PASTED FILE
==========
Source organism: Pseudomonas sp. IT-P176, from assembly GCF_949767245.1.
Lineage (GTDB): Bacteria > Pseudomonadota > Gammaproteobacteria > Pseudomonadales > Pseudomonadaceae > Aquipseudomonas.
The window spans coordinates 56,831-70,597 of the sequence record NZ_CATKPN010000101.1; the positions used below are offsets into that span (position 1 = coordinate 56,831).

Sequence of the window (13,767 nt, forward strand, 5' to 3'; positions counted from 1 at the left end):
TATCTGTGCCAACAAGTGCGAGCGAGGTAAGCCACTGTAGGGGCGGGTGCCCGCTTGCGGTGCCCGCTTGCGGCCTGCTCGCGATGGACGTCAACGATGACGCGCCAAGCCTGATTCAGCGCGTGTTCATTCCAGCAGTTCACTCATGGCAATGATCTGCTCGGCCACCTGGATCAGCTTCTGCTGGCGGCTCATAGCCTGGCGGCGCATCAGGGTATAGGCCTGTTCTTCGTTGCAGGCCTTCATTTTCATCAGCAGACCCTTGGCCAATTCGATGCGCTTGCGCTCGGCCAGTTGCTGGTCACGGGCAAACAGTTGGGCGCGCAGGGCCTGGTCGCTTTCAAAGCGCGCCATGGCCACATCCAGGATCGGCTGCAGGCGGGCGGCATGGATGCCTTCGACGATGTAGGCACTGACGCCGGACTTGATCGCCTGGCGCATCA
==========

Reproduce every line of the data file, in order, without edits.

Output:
Source organism: Pseudomonas sp. IT-P176, from assembly GCF_949767245.1.
Lineage (GTDB): Bacteria > Pseudomonadota > Gammaproteobacteria > Pseudomonadales > Pseudomonadaceae > Aquipseudomonas.
The window spans coordinates 56,831-70,597 of the sequence record NZ_CATKPN010000101.1; the positions used below are offsets into that span (position 1 = coordinate 56,831).

Sequence of the window (13,767 nt, forward strand, 5' to 3'; positions counted from 1 at the left end):
TATCTGTGCCAACAAGTGCGAGCGAGGTAAGCCACTGTAGGGGCGGGTGCCCGCTTGCGGTGCCCGCTTGCGGCCTGCTCGCGATGGACGTCAACGATGACGCGCCAAGCCTGATTCAGCGCGTGTTCATTCCAGCAGTTCACTCATGGCAATGATCTGCTCGGCCACCTGGATCAGCTTCTGCTGGCGGCTCATAGCCTGGCGGCGCATCAGGGTATAGGCCTGTTCTTCGTTGCAGGCCTTCATTTTCATCAGCAGACCCTTGGCCAATTCGATGCGCTTGCGCTCGGCCAGTTGCTGGTCACGGGCAAACAGTTGGGCGCGCAGGGCCTGGTCGCTTTCAAAGCGCGCCATGGCCACATCCAGGATCGGCTGCAGGCGGGCGGCATGGATGCCTTCGACGATGTAGGCACTGACGCCGGACTTGATCGCCTGGCGCATCA